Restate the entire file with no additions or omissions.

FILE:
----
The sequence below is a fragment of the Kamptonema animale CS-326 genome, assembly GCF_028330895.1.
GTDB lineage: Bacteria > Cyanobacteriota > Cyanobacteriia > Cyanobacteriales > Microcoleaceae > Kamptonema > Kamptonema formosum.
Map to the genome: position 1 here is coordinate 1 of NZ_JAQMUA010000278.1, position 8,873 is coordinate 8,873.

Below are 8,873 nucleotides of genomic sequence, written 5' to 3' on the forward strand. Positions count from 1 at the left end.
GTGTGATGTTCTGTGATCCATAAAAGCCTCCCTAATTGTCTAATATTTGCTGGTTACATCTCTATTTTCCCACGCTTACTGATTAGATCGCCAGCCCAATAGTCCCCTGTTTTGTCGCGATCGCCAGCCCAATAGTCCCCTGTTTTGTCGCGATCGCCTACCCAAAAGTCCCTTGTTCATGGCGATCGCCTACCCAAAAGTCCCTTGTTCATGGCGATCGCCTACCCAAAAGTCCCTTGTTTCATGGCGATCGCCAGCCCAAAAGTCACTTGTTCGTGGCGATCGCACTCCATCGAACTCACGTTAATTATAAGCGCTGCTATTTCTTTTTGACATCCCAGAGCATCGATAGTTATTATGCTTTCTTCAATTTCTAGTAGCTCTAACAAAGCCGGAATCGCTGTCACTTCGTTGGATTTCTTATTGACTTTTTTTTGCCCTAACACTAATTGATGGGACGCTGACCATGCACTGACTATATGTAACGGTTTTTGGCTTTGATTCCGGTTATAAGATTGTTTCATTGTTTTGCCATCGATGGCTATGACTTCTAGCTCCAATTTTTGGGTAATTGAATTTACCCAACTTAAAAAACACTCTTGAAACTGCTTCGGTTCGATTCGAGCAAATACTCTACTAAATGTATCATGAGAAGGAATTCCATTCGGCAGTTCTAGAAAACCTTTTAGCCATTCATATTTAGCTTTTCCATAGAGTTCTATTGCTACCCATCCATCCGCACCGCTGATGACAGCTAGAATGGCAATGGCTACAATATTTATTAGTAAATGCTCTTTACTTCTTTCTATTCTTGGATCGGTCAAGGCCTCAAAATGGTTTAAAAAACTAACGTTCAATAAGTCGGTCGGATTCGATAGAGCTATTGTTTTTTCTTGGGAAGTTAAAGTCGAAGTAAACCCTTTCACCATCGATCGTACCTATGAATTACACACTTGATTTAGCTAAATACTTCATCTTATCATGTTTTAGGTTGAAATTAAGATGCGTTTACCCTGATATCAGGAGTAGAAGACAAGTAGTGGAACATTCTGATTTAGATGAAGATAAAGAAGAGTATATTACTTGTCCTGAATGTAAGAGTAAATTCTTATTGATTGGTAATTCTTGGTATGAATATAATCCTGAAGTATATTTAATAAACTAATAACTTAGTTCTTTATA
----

The sequence below is a fragment of the Kamptonema animale CS-326 genome, assembly GCF_028330895.1.
GTDB lineage: Bacteria > Cyanobacteriota > Cyanobacteriia > Cyanobacteriales > Microcoleaceae > Kamptonema > Kamptonema formosum.
Map to the genome: position 1 here is coordinate 1 of NZ_JAQMUA010000278.1, position 8,873 is coordinate 8,873.

Below are 8,873 nucleotides of genomic sequence, written 5' to 3' on the forward strand. Positions count from 1 at the left end.
GTGTGATGTTCTGTGATCCATAAAAGCCTCCCTAATTGTCTAATATTTGCTGGTTACATCTCTATTTTCCCACGCTTACTGATTAGATCGCCAGCCCAATAGTCCCCTGTTTTGTCGCGATCGCCAGCCCAATAGTCCCCTGTTTTGTCGCGATCGCCTACCCAAAAGTCCCTTGTTCATGGCGATCGCCTACCCAAAAGTCCCTTGTTCATGGCGATCGCCTACCCAAAAGTCCCTTGTTTCATGGCGATCGCCAGCCCAAAAGTCACTTGTTCGTGGCGATCGCACTCCATCGAACTCACGTTAATTATAAGCGCTGCTATTTCTTTTTGACATCCCAGAGCATCGATAGTTATTATGCTTTCTTCAATTTCTAGTAGCTCTAACAAAGCCGGAATCGCTGTCACTTCGTTGGATTTCTTATTGACTTTTTTTTGCCCTAACACTAATTGATGGGACGCTGACCATGCACTGACTATATGTAACGGTTTTTGGCTTTGATTCCGGTTATAAGATTGTTTCATTGTTTTGCCATCGATGGCTATGACTTCTAGCTCCAATTTTTGGGTAATTGAATTTACCCAACTTAAAAAACACTCTTGAAACTGCTTCGGTTCGATTCGAGCAAATACTCTACTAAATGTATCATGAGAAGGAATTCCATTCGGCAGTTCTAGAAAACCTTTTAGCCATTCATATTTAGCTTTTCCATAGAGTTCTATTGCTACCCATCCATCCGCACCGCTGATGACAGCTAGAATGGCAATGGCTACAATATTTATTAGTAAATGCTCTTTACTTCTTTCTATTCTTGGATCGGTCAAGGCCTCAAAATGGTTTAAAAAACTAACGTTCAATAAGTCGGTCGGATTCGATAGAGCTATTGTTTTTTCTTGGGAAGTTAAAGTCGAAGTAAACCCTTTCACCATCGATCGTACCTATGAATTACACACTTGATTTAGCTAAATACTTCATCTTATCATGTTTTAGGTTGAAATTAAGATGCGTTTACCCTGATATCAGGAGTAGAAGACAAGTAGTGGAACATTCTGATTTAGATGAAGATAAAGAAGAGTATATTACTTGTCCTGAATGTAAGAGTAAATTCTTATTGATTGGTAATTCTTGGTATGAATATAATCCTGAAGTATATTTAATAAACTAATAACTTAGTTCTTTATA